District 155 Board approves tentative property tax levy increase

Crystal Lake High School District 155 met Tuesday to discuss a tax levy increase that would boost revenue
Crystal Lake High School District 155 met Tuesday to discuss a tax levy increase that would boost revenue

CRYSTAL LAKE – Residents, real estate agents and a state representative crowded the Crystal Lake School District 155 boardroom to voice concerns over the proposed increase of the tax levy, which board members tentatively approved Tuesday.

The board met to consider its annual levy, which this year includes a requested 4.45 percent increase over the previous year. The $3.2 million hike could mean taxpayers will see a higher property tax bill. Although the district is asking for a $75.8 million levy, it expects to receive a $74.3 million extension, which is about a 2.4 percent increase, according to district documents.

The board approved the tentative levy including its increase and likely will make a final vote in November. Board members Adam Guss, Amy Blazier, Ron Ludwig, Nicole Pavoris, and Dave Secrest voted yes on the item, while Jason Blake and Rosemary Kurtz voted no.

Residents said they wouldn’t be able to stay in the county much longer because of tax costs.

“I am now retired and on a fixed income,” resident Jim Young said. “Property taxes are onerous on me. … If there is a raise, I think what you are asking me to do is move.”

A district resident with a $250,000 home would pay about $50 more toward the district’s portion of a property tax bill. The increased cash flow primarily would go toward the education fund and the operations and maintenance fund, according to district documents.

Resident Anna Wagner voiced the same concern as Young. Wagner’s husband is retired, and they moved to the area to be closer to their family. Wagner had planned to retire as well and said raised taxes will make that impossible.

“Please think about the elderly people who are trying to retire and stay in the state,” she said.

The district relies on taxpayer funding as its largest source of revenue, with 74 percent of its total revenue coming from the tax levy. State aid provides the district with between 10 percent and 12 percent of its revenue. A resident who owns a $250,000 house in 2016 paid about $2,357 to the district in taxes, according to the district.

District 155 held its levy flat in 2015 rather than taking advantage of its allowable 0.8 percent tax increase, which would have resulted in $789,411 in funding.

The district is tax-capped, which means officials are limited in how much they can increase annually. Property tax extensions are limited to 5 percent or the consumer price index, whichever is less. This year, the CPI – which is a measure of inflation – will increase 2.1 percent, according to district documents.

”Significant” levels of deferred maintenance to the tune of $50 million worth in work is one of the main reasons for the hike, according to district documents. The work is needed over the next 10 years. Officials also are concerned about financial sustainability if the district doesn’t take advantage of an allowed increase.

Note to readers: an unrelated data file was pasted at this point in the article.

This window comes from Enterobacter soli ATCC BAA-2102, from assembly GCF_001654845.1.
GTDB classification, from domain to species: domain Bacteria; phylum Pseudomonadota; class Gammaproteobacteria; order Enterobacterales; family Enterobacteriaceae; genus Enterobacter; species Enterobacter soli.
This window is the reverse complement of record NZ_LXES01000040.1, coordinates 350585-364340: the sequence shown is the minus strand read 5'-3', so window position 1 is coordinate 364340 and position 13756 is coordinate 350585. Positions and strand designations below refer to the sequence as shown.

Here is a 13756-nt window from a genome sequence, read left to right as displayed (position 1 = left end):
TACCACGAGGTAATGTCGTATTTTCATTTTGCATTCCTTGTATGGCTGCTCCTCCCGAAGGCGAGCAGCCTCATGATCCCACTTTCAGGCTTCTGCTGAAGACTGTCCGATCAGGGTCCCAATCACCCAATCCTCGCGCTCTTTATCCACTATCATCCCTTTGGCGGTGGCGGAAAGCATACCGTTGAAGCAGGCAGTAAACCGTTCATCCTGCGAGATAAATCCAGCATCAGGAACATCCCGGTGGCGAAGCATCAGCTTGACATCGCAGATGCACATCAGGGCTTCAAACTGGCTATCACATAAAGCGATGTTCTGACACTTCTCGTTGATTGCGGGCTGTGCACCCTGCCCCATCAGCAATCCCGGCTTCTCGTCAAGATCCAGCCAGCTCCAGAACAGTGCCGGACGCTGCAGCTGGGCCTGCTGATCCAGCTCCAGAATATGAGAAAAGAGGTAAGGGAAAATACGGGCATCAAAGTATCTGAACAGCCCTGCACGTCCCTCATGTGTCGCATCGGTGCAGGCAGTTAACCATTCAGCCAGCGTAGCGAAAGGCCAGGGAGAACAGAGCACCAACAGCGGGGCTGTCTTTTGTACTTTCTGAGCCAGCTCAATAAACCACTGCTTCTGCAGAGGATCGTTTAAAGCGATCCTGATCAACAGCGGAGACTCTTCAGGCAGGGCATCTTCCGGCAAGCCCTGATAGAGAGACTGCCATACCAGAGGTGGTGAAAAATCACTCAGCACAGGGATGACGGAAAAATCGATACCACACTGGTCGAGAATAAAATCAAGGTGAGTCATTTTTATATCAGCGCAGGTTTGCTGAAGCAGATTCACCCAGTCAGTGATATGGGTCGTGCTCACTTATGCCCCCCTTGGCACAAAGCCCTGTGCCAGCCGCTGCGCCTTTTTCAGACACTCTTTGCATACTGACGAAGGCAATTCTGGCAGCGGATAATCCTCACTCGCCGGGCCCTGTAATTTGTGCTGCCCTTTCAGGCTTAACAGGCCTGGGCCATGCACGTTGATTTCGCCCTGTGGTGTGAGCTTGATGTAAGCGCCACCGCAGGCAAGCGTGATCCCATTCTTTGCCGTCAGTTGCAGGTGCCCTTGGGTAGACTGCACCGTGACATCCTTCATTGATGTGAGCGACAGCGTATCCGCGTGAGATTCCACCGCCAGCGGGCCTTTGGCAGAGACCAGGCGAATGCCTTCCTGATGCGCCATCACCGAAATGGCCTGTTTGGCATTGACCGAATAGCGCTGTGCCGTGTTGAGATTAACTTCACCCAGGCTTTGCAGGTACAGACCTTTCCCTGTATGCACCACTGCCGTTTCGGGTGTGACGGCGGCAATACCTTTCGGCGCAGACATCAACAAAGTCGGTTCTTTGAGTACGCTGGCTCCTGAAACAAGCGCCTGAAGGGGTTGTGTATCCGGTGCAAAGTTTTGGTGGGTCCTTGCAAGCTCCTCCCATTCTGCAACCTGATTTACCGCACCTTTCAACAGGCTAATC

“Holding the tax levy flat further limits all future potential tax extensions,” Assistant Superintendent of Finance and Operations Jeremy Davis wrote in the tax levy presentation. “District 155 already has reduced its tax extensions and tax rates each of the prior two fiscal years.”

State Rep. Allen Skillicorn addressed the board Tuesday as well and urged the board to reduce its levy, rather than consider an increase.

But some board members said they wanted to think in the long term when it comes to fiscal stability.

“I am torn on this one because I am thinking of the future,” board member Ron Ludwig said. “I understand we are all worried [about taxes] but we are also thinking big picture. We are thinking future. We want to get those roofs fixed while it’s sunny, not while it’s raining.”

Board president Adam Guss said he supported the increase.

“The reason I am is because … we are working actively on cost saving measures in the district,” Guss said. ‘We are talking about consolidation. … We are looking at these things.”

Property taxes were a hot topic during the spring elections, where nine candidates competed for four spots on the board. Many board members who won seats said at the time of the election that they are not necessarily in favor of tax increases but also needed to balance educational needs.

“It is time that we give back to our taxpayers by being fiscally responsible with our true district needs,” Ludwig said during the campaign. “As student numbers go down, so should the need for staffing and services. We should not have to ask for any more taxpayer dollars in this scenario.”

Board Vice President Jason Blake had similar sentiments in the spring.

“We need to use some common sense regarding this issue,” he said. “At this point, I do not advocate increasing property taxes. I believe cutting them will drastically decrease the quality of education, which, in the long run, will lead to lower property values.”

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